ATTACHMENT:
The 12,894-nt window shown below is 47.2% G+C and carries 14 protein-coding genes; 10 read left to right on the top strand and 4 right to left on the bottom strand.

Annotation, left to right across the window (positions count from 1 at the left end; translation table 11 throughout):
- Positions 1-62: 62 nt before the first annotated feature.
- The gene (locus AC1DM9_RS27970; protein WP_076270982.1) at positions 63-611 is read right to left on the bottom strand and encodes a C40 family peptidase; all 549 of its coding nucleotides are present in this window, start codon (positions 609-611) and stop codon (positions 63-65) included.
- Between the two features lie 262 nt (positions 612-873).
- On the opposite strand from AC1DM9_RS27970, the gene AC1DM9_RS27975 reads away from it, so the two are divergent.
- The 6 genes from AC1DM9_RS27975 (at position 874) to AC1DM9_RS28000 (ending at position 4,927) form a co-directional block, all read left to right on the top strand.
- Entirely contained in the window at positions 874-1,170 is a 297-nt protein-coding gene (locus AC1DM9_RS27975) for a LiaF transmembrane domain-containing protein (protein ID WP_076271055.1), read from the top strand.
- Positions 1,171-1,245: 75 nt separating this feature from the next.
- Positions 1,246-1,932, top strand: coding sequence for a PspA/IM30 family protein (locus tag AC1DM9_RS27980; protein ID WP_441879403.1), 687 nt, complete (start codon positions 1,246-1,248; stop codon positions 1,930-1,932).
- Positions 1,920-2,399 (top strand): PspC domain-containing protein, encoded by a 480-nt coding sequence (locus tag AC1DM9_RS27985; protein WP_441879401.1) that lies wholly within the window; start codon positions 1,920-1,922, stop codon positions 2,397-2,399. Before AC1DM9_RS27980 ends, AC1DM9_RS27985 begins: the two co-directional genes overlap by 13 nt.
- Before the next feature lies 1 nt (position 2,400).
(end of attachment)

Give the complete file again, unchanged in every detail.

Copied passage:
The 12,894-nt window shown below is 47.2% G+C and carries 14 protein-coding genes; 10 read left to right on the top strand and 4 right to left on the bottom strand.

Annotation, left to right across the window (positions count from 1 at the left end; translation table 11 throughout):
- Positions 1-62: 62 nt before the first annotated feature.
- The gene (locus AC1DM9_RS27970; protein WP_076270982.1) at positions 63-611 is read right to left on the bottom strand and encodes a C40 family peptidase; all 549 of its coding nucleotides are present in this window, start codon (positions 609-611) and stop codon (positions 63-65) included.
- Between the two features lie 262 nt (positions 612-873).
- On the opposite strand from AC1DM9_RS27970, the gene AC1DM9_RS27975 reads away from it, so the two are divergent.
- The 6 genes from AC1DM9_RS27975 (at position 874) to AC1DM9_RS28000 (ending at position 4,927) form a co-directional block, all read left to right on the top strand.
- Entirely contained in the window at positions 874-1,170 is a 297-nt protein-coding gene (locus AC1DM9_RS27975) for a LiaF transmembrane domain-containing protein (protein ID WP_076271055.1), read from the top strand.
- Positions 1,171-1,245: 75 nt separating this feature from the next.
- Positions 1,246-1,932, top strand: coding sequence for a PspA/IM30 family protein (locus tag AC1DM9_RS27980; protein ID WP_441879403.1), 687 nt, complete (start codon positions 1,246-1,248; stop codon positions 1,930-1,932).
- Positions 1,920-2,399 (top strand): PspC domain-containing protein, encoded by a 480-nt coding sequence (locus tag AC1DM9_RS27985; protein WP_441879401.1) that lies wholly within the window; start codon positions 1,920-1,922, stop codon positions 2,397-2,399. Before AC1DM9_RS27980 ends, AC1DM9_RS27985 begins: the two co-directional genes overlap by 13 nt.
- Before the next feature lies 1 nt (position 2,400).